This is a pretty rare scenario, but nevertheless can and does happen.
So where do you stand in this situation?
If exchange of contracts has happened and the completion date fixed, the contract is still valid and the benefit of that will pass to the deceased seller’s personal representatives (those appointed to deal with their estate).
What happens next however will depend on how the property is owned. If its in the deceased’s sole name, then a Grant of Probate or Grant of Letters of Administration will be needed before the sale could proceed to completion and this would cause a delay in completion taking place. Possibly quite a lengthy one.
If the property is held jointly, there are two possibilities.
If the deceased seller owned the property as joint tenants with another, the survivor of them will automatically inherit the deceased’s share. Once the death of the deceased has been registered at the Land Registry, the survivor could continue with the sale in accordance with the terms of the Contract. There would be a delay in completion but probably only a fairly limited one.
If the deceased seller owned the property jointly with another as tenants in common, this is quite complex as they would each own their distinct share of the property. The deceased seller’s share would pass in accordance with the terms of their Will or via the intestacy rules if no Will was in place. In this situation the surviving owner must appoint a new Trustee to be able to give a valid receipt for the deceased’s share of the sale of the property. That share would be paid to the Personal Representatives of the deceased’s estate to distribute accordingly. The Personal Representatives must seek legal advice as to why the property may have been held as tenants in common, ie was there a Trust in the deceased’s Will? It would be a good idea where possible to appoint the Personal Representative of the deceased as the additional Trustee for the sale of the property.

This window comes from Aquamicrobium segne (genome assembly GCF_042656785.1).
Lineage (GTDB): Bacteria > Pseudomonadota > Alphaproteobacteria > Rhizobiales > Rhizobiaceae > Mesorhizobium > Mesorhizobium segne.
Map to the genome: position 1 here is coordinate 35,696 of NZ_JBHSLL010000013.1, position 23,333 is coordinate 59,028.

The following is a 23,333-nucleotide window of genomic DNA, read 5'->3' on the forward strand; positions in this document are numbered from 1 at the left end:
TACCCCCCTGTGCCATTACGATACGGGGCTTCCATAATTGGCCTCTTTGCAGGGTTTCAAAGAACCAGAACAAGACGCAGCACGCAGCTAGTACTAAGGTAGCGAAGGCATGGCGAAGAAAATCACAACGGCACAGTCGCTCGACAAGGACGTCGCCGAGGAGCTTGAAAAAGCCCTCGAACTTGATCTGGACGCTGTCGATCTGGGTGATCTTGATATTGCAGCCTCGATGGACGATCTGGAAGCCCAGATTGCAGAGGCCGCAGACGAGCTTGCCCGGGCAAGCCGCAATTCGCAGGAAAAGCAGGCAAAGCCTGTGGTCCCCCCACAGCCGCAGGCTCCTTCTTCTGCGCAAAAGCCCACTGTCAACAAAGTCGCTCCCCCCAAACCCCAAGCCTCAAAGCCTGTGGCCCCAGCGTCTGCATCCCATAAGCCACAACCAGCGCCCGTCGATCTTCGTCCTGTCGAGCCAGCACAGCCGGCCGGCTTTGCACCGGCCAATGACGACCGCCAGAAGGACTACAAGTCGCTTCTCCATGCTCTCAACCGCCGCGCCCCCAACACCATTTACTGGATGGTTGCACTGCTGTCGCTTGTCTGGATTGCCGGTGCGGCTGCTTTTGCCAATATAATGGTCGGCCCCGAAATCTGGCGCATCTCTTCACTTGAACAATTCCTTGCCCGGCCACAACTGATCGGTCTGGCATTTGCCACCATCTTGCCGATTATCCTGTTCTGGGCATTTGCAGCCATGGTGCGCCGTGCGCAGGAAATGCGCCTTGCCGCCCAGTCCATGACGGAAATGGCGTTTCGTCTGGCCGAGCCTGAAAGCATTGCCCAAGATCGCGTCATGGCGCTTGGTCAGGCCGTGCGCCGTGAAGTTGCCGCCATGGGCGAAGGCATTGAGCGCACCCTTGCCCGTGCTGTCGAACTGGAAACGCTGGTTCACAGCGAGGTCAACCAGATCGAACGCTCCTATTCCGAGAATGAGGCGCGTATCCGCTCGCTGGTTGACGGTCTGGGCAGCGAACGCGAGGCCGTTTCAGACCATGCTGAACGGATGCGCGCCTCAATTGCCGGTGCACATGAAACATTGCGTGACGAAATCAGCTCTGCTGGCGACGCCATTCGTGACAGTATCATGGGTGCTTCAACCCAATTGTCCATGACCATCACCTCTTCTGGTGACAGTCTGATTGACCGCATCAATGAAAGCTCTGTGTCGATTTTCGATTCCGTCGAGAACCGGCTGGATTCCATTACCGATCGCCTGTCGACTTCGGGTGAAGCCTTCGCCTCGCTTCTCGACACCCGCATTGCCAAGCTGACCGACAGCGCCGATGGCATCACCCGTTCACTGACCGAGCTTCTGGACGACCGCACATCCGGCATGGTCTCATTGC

If there is a Will a Grant of Probate is required as whilst the Executors authority will be gained from the Will, the Grant of Probate proves their right to act on behalf of the deceased’s estate.
If there is no Will and the deceased died intestate a Grant of Letters of Administration to prove the Personal Representatives who take the Grant have the right to act on behalf of the deceased’s estate will be required.
As you can see, the situation may be far from straightforward. As a specialist in complex and probate-related property transactions, I am happy to guide my clients through the required steps. My top tip perhaps, harsh as it may sound, is that if you are a buyer of a property and have any concerns about the seller’s state of health, you highlight these with your property solicitor at the earliest possible stage of the buying process.
How the sale is dealt with when an owner dies between exchange of contracts and completion will depend on how the property is owned.